I was struck this morning by a phrase in Larry Karaszewski‘s appraisal of James BridgesMike’s Murder (’84), as contained in a March 2012 “Trailers From Hell” essay. Larry notes how the film really captures the enervated spirit of ’80s Los Angeles, “the emptiness, the transitory lives, the relationships of people who only see each other every six months but still think they’re close.” Hey, that’s me. Well, kind of. I feel a genuine kinship with several people whom I almost never hang out with. I “see” some of them at screenings, parties and film festivals, but we never get together just to get together, not even “every six months.” Partly because some of these pallies are far flung (geographical distance isn’t what it used to be) and partly because I spend all my time banging this column out.

Straight question: How many HE readers have close friends whom they trust impeccably and feel entirely relaxed with, but whom they see once or twice a year, if that?

“A few days after seeing the newly manufactured, disposable Legal Eagles, I noticed that Debra Winger‘s last picture to be released, Mike’s Murder, was listed in The New York Times TV schedule, and that the Times‘ advice was ‘Skip it.’ Please, don’t skip it next time it comes around. I wasn’t able to see this film during its unheralded, minuscule New York run in 1984, but I caught up with it on HBO last year. [I]t has two superb performances — a full-scale starring one by Winger, and a brief intense one by Paul Winfield. She’s a radiantly sane young bank teller who has an affair with Mike (Mark Keyloun). She likes him — you can see her eagerness, even though she knows how to be cool and bantering with him…”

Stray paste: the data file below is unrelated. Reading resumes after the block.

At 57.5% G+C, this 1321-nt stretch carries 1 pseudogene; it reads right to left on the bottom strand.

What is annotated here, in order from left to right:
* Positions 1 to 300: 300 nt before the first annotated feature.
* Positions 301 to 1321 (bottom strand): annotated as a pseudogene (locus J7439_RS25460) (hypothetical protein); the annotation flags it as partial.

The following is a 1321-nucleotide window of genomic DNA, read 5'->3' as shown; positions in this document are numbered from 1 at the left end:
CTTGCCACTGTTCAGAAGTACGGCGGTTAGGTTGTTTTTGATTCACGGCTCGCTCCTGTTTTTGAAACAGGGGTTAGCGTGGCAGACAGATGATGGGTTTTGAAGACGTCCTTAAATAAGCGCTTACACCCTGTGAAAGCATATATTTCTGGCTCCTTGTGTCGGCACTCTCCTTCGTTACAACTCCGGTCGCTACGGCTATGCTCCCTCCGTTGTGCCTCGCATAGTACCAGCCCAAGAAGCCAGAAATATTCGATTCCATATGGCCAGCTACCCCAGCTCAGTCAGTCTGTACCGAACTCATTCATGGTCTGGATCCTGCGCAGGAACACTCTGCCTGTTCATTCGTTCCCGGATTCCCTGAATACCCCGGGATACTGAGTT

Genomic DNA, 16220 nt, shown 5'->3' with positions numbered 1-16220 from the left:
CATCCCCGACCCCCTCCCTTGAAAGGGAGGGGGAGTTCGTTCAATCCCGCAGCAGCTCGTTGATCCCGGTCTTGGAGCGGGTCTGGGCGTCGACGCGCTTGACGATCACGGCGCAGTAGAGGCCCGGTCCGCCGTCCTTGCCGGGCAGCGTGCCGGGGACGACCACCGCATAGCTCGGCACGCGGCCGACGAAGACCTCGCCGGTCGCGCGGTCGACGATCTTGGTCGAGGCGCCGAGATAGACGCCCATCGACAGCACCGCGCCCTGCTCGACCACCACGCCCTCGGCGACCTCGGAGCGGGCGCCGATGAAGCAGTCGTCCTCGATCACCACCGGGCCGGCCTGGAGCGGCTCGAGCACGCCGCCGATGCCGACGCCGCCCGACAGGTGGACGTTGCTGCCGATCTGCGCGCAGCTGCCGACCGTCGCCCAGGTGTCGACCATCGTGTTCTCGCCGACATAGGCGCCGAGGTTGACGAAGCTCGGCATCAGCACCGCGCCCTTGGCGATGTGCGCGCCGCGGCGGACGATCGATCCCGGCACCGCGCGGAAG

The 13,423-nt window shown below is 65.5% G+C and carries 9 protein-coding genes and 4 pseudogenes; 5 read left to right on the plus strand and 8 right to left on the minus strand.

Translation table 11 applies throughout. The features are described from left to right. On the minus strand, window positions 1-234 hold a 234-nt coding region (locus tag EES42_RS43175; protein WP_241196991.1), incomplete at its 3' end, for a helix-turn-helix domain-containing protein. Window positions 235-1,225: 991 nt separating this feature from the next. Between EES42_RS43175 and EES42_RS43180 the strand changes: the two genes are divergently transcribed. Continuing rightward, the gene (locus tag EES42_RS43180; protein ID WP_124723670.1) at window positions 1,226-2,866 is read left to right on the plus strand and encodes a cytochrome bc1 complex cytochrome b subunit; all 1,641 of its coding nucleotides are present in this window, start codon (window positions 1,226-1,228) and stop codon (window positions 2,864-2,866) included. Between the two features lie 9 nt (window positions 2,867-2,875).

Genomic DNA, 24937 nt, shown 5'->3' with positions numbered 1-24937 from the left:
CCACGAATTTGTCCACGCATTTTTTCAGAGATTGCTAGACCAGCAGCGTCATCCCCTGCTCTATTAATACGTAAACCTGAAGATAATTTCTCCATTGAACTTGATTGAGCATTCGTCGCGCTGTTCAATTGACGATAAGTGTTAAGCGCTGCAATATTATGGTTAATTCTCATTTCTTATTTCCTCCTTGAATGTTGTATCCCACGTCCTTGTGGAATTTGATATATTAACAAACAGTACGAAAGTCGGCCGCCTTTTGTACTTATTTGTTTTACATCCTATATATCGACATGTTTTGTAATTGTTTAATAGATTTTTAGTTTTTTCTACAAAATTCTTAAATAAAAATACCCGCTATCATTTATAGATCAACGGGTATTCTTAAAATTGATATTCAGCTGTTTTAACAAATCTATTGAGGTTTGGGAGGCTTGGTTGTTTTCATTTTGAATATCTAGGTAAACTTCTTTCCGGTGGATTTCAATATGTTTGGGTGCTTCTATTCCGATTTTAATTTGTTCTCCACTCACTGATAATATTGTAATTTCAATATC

“Winger has thick, long, loose hair and a deep, sensual beauty in this movie. Bridges wrote the role for her after directing her in Urban Cowboy, and you feel the heroine’s expanding awareness in Winger’s scenes with Keyloun and her scenes with Winfield. It’s a performance that suggests what Antonioni seemed to be trying to get from Jeanne Moreau in La Notte, only it really works with Winger — maybe because there’s nothing sullen or closed about her. We feel the play of the girl’s intelligence, and her openness and curiousity are part of her earthiness, her sanity.

“There’s a marvellous sequence in which Mike calls her after an interval of three months and wants her to come to him right that minute. She says, ‘How about tomorrow night? He says, ‘You know I can’t plan that far in advance,’ and gets her to talk to him while he masturbates. He says he loves her voice, and though we don’t see him, we hear a callow sweetness in his tone; he wants to give her satisfaction, too. I don’t know of anyone besides Winger who could play a scene like this so simply. She’s a major reason to go on seeing movies in the eighties — but not in Legal Eagles.” — Pauline Kael, The New Yorker, 6.30.86.